A controversial new financing phenomenon has recently emerged. New "income share agreements" (''ISAs'') enable an individual to raise funds by pledging a percentage of her future earnings to investors for a certain number of years. These contracts, which have been offered by entities such as Fantex, Upstart, Pave, and Lumni, raise important questions for the legal system: Are they a form of modern-day indentured servitude or an innovative breakthrough in human financing? How should they be treated under the law?
This Article comprehensively addresses the public policy and legal issues raised by ISAs and articulates an analytical approach to evaluating and regulating these agreements. While there has been a nascent movement in favor of enacting overarching regulatory schemes to govern these new arrangements, this Article suggests that we should resist that trend because a unified approach is likely to create more problems than it solves. Instead, we suggest the adoption of a case-by-case approach that examines each ISA's distinctive economics and draws analogies to more familiar financial arrangements in designing its legal treatment. Such case-by-case regulation is likely to generate rules that are more equitable and efficient. We offer a multi/actor framework for implementing this "regulation by analogy."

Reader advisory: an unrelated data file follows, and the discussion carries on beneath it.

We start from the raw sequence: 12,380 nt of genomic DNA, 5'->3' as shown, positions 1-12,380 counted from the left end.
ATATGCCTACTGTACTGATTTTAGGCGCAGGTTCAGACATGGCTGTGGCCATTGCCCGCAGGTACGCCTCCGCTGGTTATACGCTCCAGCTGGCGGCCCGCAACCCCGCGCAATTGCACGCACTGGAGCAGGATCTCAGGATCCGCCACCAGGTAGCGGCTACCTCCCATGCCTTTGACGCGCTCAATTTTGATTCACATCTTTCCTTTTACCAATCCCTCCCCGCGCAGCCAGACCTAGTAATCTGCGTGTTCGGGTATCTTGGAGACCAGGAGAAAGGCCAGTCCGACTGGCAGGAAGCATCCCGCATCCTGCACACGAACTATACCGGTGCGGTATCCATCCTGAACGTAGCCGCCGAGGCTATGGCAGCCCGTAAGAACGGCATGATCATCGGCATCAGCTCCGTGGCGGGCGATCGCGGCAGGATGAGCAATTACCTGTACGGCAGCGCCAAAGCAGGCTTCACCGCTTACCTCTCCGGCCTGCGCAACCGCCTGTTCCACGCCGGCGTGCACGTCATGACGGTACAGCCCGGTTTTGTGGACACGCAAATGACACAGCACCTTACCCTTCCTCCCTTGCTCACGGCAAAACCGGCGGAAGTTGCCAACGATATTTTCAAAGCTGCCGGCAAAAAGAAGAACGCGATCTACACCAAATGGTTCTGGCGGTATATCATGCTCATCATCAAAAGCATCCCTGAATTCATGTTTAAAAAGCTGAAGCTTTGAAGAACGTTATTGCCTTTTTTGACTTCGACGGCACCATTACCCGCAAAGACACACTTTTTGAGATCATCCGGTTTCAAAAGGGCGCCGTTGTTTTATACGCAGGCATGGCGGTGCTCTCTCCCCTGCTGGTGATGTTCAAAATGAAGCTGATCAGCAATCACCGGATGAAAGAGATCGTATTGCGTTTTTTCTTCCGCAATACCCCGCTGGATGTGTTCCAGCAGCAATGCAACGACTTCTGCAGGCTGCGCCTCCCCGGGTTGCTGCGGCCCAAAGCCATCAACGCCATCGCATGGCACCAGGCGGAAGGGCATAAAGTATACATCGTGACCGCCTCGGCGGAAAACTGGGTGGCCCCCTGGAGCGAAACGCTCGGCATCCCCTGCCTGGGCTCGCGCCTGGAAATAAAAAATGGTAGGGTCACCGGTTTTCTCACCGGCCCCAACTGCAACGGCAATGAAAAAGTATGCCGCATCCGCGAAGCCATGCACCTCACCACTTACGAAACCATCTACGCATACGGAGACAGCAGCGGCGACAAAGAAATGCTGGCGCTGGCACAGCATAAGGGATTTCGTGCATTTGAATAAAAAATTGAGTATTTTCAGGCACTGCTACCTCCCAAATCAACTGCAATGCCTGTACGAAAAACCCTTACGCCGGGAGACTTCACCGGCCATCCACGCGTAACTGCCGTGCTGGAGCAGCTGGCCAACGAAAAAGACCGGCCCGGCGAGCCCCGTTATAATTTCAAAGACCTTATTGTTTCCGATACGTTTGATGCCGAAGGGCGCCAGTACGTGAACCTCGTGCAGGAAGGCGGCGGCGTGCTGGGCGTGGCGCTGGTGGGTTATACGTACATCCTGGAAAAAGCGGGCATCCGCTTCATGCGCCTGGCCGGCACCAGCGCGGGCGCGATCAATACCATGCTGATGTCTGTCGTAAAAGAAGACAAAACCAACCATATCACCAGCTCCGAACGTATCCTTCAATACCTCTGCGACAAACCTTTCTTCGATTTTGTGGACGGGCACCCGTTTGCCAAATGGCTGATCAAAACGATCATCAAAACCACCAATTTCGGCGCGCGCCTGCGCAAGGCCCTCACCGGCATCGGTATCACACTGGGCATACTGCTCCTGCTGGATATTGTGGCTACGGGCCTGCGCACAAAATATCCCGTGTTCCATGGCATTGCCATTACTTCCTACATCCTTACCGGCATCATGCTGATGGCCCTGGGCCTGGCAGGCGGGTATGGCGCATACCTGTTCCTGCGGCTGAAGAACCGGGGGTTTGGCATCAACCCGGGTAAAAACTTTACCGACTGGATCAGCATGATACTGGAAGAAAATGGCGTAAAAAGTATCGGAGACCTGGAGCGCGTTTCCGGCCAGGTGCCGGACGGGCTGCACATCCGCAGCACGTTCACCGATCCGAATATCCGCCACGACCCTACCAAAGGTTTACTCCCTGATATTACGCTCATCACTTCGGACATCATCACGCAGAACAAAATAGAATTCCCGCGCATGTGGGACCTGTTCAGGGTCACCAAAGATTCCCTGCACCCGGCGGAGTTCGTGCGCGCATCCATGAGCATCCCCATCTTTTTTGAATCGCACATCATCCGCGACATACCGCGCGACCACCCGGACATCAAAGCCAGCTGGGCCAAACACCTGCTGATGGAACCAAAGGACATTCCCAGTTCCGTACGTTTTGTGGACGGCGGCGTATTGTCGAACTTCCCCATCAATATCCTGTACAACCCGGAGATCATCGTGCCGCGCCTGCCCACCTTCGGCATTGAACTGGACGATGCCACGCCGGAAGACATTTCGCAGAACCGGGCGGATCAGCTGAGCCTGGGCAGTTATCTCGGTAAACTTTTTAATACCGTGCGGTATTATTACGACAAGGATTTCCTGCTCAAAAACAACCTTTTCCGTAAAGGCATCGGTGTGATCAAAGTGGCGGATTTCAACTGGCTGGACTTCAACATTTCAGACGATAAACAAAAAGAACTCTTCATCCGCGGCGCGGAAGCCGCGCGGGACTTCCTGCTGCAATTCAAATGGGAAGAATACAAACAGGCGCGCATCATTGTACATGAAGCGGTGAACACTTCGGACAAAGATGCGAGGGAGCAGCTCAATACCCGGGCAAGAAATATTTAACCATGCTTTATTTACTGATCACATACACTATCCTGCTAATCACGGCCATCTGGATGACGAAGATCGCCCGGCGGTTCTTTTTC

Shu-Yi Oei & Diane Ring, Human Equity? Regulating the New Income Share Agreements, 68 Vanderbilt Law Review 681-760 (2015)
Library of Congress Subject Headings
Fiscal policy, Cooperation, Human capital, Financial instruments